ITB Berlin has information on the global growth in astro-tourism – another key topic is wildlife tourism
Humans have had a fascination with the stars and space travel since the beginning of time. At ITB Berlin 2017 a key topic will be astro-tourism, which is attracting growing interest. From 8 to 10 March in Hall 4.1b, where the focus will be on Adventure Travel & Responsible Tourism, and at the 12th Pow-Wow for Tourism Professionals discussion will centre on how important the stars and the nights are for life on Earth. Under the heading of ’Gazing into the night skies’ sparkling diamonds - A journey through the vast universe’, experts will have information on the challenges facing the international travel industry in its aim to make astro-tourism viable in a responsible and sustainable way.
As in every year, international exhibitors representing cultural tourism, natural attractions, adventure tourism, socially responsible and sustainable tourism as well as geotourism and geoparks will be gathered in Hall 4.1b. Panel discussions, workshops and networking events will examine and debate controversial topics including, under the heading of ’Wildlife Tourism’, a further topic entitled ’On a biodiversity and wildlife safari around the world’. This global growth market is becoming increasingly important, for example in Botswana. The partner country of ITB Berlin 2017 is a destination where the naturally dark night-time skies are free of artificial lighting and pollution. In this African country, well-known for its diverse flora and fauna, astro-tourists have a clear view into space and can observe wildlife by night.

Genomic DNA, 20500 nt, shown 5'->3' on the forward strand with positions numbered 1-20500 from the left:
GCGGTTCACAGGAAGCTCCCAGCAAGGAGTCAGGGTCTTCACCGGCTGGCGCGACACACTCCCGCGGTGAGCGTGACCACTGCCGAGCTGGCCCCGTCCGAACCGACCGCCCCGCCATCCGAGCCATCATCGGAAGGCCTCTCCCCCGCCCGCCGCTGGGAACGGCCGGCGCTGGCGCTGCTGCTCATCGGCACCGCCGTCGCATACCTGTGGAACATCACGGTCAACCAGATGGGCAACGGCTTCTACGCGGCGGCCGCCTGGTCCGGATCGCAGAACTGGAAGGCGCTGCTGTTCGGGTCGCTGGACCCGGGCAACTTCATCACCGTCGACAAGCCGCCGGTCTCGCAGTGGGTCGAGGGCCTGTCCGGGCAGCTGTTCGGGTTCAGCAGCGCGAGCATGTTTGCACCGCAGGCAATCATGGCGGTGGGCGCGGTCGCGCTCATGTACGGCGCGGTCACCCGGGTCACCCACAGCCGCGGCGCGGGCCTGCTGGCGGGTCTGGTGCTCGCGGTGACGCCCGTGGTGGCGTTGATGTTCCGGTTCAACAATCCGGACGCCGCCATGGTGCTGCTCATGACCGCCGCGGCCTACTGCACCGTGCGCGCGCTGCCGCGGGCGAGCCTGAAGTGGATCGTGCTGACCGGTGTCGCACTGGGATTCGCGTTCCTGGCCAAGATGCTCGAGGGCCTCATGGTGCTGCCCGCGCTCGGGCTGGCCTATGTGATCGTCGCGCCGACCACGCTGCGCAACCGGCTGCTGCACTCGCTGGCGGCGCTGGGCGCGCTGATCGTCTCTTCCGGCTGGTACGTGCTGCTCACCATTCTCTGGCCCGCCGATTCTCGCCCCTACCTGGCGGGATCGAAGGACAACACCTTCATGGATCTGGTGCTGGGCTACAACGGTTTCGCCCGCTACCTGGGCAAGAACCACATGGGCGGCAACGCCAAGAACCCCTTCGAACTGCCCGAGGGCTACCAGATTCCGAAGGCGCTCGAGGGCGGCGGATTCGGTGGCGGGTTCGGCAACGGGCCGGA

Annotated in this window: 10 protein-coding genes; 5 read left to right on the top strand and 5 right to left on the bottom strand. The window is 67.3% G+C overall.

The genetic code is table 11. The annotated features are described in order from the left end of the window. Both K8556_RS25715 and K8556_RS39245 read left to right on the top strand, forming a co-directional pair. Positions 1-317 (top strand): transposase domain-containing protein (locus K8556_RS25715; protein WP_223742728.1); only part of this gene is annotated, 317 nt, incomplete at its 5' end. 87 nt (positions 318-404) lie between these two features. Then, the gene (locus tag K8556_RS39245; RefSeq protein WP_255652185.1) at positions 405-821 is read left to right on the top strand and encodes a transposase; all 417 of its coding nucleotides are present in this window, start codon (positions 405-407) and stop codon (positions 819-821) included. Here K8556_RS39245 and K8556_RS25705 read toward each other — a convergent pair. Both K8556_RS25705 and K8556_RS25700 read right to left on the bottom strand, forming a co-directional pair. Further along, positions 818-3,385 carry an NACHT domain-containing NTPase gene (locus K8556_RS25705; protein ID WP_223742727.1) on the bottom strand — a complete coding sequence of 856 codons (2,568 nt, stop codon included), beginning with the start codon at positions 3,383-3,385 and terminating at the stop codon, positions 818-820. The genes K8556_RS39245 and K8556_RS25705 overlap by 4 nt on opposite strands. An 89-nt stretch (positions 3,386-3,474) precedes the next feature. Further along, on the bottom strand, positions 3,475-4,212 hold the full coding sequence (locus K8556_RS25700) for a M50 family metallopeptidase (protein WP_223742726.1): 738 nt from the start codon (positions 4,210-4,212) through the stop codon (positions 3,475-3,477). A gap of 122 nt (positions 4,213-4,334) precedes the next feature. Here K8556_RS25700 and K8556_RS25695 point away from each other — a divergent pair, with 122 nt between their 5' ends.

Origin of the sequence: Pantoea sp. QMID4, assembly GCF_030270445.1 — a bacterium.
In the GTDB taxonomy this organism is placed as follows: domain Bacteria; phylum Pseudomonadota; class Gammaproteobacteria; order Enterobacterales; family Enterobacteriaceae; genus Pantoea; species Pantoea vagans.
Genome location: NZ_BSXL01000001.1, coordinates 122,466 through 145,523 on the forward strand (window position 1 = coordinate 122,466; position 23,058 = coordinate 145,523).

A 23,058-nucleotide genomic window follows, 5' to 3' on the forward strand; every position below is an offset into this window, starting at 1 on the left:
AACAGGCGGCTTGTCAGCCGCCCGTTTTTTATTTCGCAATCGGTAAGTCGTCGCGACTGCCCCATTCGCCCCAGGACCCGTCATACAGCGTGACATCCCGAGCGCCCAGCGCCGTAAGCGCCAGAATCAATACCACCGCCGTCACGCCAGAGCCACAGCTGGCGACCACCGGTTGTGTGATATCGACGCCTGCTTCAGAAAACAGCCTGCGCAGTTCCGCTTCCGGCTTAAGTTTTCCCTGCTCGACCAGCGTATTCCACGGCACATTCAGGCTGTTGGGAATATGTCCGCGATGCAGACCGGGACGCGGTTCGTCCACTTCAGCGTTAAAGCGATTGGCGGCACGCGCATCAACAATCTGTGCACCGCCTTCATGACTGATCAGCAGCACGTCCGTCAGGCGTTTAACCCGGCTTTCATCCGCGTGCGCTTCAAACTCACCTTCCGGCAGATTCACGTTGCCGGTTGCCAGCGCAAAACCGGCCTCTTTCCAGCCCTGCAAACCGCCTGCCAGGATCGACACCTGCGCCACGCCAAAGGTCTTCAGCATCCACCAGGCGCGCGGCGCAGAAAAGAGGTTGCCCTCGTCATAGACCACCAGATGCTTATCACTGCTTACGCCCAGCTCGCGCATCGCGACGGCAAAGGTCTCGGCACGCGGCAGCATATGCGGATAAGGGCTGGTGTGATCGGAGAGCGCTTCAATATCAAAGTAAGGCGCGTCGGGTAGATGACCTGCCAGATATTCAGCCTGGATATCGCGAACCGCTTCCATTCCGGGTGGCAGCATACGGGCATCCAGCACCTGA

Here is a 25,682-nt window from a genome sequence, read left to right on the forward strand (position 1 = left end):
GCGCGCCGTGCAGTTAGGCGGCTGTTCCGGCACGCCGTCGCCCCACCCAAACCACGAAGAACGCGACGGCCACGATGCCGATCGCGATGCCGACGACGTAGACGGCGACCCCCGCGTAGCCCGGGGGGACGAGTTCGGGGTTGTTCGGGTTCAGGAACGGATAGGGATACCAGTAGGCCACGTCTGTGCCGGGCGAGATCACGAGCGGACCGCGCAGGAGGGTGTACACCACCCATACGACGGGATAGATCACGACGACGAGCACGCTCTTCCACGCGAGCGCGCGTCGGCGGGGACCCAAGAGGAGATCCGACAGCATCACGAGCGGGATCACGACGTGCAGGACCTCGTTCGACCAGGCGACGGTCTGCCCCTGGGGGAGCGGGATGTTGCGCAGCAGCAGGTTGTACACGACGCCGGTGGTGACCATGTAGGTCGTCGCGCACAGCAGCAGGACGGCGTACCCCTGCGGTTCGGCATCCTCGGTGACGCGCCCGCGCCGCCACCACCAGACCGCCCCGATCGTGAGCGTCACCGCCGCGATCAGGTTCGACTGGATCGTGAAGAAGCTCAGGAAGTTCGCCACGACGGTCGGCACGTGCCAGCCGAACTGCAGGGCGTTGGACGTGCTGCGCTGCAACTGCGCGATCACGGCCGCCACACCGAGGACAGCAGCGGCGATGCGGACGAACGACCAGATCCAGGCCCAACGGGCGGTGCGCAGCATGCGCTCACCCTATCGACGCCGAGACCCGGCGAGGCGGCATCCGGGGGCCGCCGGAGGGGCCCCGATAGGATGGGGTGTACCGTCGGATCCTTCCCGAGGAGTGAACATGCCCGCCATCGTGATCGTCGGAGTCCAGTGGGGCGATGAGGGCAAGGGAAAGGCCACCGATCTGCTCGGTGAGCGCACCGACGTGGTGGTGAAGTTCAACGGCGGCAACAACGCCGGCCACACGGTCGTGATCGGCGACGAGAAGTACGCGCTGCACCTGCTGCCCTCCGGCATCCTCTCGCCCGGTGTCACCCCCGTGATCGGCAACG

Wildlife observation tours are of economic benefit to the host countries but also have a negative impact on endangered species in the wild. This is a problem that qualified experts and experienced tourism professionals will be discussing. Discussions will take place on topics and trends concerning wildlife tourism, sustainable and socially responsible tourism. Answers will be sought to urgent problems, such as the effects of light pollution on eco-systems and night-time visits to animals in the wild.
The photo exhibition entitled ’Millions on the move – Birds connect the Arctic, Wadden Sea and Africa’ promises to be an outstanding visual experience. Again, the focus is on looking at the skies above. Sponsored by the Wadden Sea UNESCO World Heritage Site, the exhibition will show birdwatching on this UNESCO site, which stretches over 500 kilometres along the northern coast of Germany, the Netherlands, Denmark. It will also highlight a bird migration route, the East Atlantic Flyway, and the efforts undertaken to protect it.